BERLIN – The German Defense Ministry sent an armored train home from a NATO mission in Lithuania on Thursday after several of its members were suspected of sexually abusing a comrade and perpetrating racist and anti-Semitic harassment from ailments affecting the country’s armed forces plague.
The 30-strong platoon will be disbanded upon its return to Germany and all soldiers found guilty of crimes or misconduct will be severely punished, said German Defense Minister Annegret Kramp-Karrenbauer. The platoon members were among the roughly 600 German soldiers who served in Lithuania, one of the three Baltic countries where NATO and Poland have deployed troops in response to the Russian annexation of Crimea and the incursions into Ukraine.
The incident in Lithuania is the latest humiliation for the German armed forces, which have struggled for years to identify and weed out right-wing extremists from their ranks, while commanders struggle to maintain the image of a nimble, modern armed force despite the lack of troops. Last year, Germany had to disband an elite special unit after it found it had been infiltrated by right-wing extremists.
The latest episode is more than embarrassing; it risks undermining confidence in the Bundeswehr’s ability to lead the 1,300-strong combat group in Lithuania, which includes troops from Belgium, the Czech Republic, the Netherlands, Norway, Iceland and Luxembourg.
“The misconduct of some soldiers in Lithuania is a slap in the face for all those in the army who serve for the security of our country day in and day out,” said Kramp-Karrenbauer on Twitter. “This derailment damages the reputation of Germany and its army and is punished with the severest punishment.”
The Ministry of Defense said Ms. Kramp-Karrenbauer had turned to her Lithuanian counterpart to discuss the incident, but did not provide any further details of the discussion, citing an ongoing investigation.
NATO declined to issue an official statement on the German withdrawal. Alliance spokeswoman Oana Lungescu said disciplinary issues were a matter for the country concerned.
An initial investigation into the misconduct also found that 569 rounds of small arms ammunition were apparently missing, Cmdr. Christina Routsi, a spokeswoman for the Bundeswehr, announced this on Wednesday. The military authorities only learned of the incidents last week and the chief of the Bundeswehr commando had sent a team of investigators to investigate the matter, she said.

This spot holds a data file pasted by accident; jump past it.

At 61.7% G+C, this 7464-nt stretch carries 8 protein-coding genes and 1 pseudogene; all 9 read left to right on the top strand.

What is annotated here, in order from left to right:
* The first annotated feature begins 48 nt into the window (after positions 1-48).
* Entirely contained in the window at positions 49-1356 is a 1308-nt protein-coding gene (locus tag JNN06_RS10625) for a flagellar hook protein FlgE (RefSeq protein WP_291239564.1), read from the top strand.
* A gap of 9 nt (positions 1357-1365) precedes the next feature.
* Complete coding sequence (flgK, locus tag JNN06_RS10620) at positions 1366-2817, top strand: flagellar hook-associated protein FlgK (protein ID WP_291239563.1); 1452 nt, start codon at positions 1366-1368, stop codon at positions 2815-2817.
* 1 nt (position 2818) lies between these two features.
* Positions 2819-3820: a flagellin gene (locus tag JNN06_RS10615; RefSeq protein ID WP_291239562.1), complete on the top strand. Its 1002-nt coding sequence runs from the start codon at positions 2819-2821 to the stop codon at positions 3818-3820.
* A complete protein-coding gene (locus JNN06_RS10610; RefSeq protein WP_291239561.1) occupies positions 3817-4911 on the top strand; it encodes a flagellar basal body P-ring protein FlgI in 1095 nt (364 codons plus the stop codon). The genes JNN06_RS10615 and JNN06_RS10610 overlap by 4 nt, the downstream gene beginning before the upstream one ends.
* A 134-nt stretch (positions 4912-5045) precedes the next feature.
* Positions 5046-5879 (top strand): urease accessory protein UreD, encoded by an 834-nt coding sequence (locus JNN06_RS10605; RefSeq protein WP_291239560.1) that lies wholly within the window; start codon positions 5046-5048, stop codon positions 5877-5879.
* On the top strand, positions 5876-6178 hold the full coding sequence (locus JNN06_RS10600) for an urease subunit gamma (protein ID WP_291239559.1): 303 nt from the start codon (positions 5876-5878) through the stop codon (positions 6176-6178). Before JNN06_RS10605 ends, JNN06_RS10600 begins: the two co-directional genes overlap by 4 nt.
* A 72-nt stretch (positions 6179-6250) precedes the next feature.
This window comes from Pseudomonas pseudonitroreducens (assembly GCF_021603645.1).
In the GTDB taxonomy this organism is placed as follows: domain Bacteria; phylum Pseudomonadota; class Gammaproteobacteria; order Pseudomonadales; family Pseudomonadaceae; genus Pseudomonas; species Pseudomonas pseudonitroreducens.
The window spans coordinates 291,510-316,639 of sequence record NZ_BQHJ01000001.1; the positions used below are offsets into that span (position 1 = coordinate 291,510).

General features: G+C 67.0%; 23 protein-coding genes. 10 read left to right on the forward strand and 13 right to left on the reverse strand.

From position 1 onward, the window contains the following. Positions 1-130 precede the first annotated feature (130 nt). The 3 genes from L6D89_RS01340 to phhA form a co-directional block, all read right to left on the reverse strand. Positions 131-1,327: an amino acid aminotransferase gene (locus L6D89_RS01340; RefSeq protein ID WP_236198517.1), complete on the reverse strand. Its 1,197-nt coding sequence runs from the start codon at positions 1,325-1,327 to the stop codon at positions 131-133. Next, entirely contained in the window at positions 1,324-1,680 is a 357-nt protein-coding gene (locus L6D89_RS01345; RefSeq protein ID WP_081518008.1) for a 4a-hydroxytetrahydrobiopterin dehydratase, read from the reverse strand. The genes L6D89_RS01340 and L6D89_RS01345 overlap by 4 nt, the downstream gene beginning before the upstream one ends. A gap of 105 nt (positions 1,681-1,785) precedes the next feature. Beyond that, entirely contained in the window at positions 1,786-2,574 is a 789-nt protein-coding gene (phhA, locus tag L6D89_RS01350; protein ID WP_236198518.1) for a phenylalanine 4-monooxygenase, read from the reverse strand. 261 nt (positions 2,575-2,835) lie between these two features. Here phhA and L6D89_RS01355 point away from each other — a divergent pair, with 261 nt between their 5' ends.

“There are initial suspected violations of military duties, such as the duty of comradeship, the duty of faithful service or the duty of obedience,” said Commander Routsi. “But it is even worse that it is also about criminal offenses, such as sexual assault, insults, possibly with racist or anti-Semitic connotations, as well as extremist behavior.”
This also included singing a song for Adolf Hitler’s birthday on April 20, in violation of the orders of a sergeant, reported the German magazine Der Spiegel on Monday. The sergeant then did not report the incident, it was said.
NATO forces are battalion-sized multinational combat groups with armor that rotate to make them appear non-permanent. The intention is to increase deterrence, to try to prevent Russia from entering the four countries where the troops are stationed and to reassure its citizens that NATO is in their defense as promised in Article 5 of its founding treaty comes.
Moscow has repeatedly tried to destabilize the Western alliance through an active disinformation campaign. Shortly after the German troops arrived, reports circulated on the Internet that one of them had raped a 15-year-old Lithuanian girl. NATO investigated the reports, found them to be false, and blamed Russia for their dissemination.
Steven Erlanger contributed the reporting from Brussels.